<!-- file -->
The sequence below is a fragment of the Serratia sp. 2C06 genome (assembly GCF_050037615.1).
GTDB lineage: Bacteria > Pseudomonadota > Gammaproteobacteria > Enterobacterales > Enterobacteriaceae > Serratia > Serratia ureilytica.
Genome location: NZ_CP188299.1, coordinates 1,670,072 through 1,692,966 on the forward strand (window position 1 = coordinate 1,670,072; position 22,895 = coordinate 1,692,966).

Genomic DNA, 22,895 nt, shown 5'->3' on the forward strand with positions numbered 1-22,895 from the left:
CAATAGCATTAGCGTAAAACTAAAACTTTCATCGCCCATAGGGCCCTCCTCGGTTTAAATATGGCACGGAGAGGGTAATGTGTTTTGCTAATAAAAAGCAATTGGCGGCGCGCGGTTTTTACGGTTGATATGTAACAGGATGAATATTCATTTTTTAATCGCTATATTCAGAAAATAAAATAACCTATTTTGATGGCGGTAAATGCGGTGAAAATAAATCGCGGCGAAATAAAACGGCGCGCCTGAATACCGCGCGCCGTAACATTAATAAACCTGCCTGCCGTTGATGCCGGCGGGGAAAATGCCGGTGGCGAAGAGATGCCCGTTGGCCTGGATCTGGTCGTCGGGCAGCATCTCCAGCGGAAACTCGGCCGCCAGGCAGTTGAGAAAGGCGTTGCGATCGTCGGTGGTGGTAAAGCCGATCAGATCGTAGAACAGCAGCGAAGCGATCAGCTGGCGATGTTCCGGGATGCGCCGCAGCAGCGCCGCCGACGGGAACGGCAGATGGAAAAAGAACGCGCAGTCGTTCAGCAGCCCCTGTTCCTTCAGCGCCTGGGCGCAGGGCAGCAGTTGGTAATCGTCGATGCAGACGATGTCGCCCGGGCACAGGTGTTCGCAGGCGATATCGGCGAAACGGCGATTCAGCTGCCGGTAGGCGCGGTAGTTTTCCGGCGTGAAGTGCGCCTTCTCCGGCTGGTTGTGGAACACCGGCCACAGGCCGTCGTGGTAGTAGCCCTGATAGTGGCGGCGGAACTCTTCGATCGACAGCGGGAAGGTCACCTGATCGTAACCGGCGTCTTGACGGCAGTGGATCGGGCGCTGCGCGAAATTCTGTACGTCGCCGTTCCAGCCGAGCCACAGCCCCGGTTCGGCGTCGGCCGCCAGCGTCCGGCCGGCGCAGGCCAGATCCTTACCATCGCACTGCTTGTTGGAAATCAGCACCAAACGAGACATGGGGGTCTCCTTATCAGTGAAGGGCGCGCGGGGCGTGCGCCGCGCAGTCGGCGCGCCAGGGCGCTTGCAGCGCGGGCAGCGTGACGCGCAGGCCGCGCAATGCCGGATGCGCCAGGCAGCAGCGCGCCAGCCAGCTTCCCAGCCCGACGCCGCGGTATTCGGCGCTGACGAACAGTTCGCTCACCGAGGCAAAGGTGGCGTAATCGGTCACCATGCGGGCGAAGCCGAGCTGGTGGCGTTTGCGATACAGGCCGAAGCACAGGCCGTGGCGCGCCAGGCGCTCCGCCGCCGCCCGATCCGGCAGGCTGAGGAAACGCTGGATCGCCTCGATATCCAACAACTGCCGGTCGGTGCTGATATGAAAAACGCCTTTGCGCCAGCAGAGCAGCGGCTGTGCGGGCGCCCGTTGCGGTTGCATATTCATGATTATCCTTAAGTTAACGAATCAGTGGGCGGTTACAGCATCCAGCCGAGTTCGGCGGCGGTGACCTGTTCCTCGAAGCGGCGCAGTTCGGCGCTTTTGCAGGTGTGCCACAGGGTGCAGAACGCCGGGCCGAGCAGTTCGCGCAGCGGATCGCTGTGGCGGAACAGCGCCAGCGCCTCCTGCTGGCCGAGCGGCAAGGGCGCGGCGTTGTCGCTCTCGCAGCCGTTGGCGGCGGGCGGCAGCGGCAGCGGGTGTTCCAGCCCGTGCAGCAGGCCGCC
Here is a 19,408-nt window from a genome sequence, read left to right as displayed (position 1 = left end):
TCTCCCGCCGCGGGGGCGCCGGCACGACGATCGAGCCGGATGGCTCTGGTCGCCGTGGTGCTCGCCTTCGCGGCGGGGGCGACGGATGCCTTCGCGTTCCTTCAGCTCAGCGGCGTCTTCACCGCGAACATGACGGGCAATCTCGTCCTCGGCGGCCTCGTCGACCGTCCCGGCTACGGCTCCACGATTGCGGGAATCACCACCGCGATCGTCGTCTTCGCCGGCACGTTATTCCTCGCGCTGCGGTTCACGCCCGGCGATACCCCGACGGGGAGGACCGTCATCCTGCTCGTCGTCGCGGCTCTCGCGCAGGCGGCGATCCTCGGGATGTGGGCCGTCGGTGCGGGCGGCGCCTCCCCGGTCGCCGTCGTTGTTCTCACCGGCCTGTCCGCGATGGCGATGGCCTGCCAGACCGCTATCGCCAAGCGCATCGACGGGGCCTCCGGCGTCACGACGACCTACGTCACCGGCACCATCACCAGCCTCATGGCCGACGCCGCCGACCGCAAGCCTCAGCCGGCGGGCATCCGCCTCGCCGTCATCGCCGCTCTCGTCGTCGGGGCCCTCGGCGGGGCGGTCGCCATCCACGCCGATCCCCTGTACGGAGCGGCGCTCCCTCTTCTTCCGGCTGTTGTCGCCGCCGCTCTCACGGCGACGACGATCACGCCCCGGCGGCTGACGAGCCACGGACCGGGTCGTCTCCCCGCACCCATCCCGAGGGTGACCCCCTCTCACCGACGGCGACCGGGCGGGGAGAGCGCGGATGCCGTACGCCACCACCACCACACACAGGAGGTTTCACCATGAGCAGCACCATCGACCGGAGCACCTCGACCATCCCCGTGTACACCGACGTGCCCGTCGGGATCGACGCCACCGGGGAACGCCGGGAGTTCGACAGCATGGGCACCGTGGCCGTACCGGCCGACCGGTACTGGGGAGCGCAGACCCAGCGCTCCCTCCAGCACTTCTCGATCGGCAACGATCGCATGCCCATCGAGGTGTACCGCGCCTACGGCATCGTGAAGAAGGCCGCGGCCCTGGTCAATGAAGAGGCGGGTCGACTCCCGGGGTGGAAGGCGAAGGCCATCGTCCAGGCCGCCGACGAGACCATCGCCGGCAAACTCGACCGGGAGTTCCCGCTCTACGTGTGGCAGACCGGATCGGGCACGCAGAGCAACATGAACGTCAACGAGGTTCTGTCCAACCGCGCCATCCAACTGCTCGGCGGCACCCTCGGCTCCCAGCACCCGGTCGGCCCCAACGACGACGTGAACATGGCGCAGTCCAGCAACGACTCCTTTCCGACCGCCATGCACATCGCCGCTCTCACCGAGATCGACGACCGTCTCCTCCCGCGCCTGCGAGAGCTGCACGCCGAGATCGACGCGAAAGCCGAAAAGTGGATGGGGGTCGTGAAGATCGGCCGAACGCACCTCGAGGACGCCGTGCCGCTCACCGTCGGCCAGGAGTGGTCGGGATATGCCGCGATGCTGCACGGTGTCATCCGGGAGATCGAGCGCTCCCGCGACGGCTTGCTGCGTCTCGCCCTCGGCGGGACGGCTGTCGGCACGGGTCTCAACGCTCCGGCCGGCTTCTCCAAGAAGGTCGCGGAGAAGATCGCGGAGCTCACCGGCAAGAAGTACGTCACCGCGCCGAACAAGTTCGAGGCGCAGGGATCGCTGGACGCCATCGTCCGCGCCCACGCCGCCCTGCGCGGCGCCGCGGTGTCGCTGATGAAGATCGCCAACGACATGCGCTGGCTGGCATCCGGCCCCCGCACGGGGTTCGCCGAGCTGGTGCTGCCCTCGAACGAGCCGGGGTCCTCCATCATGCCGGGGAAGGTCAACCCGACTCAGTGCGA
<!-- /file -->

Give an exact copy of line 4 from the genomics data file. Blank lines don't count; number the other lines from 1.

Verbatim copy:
Genomic DNA, 22,895 nt, shown 5'->3' on the forward strand with positions numbered 1-22,895 from the left: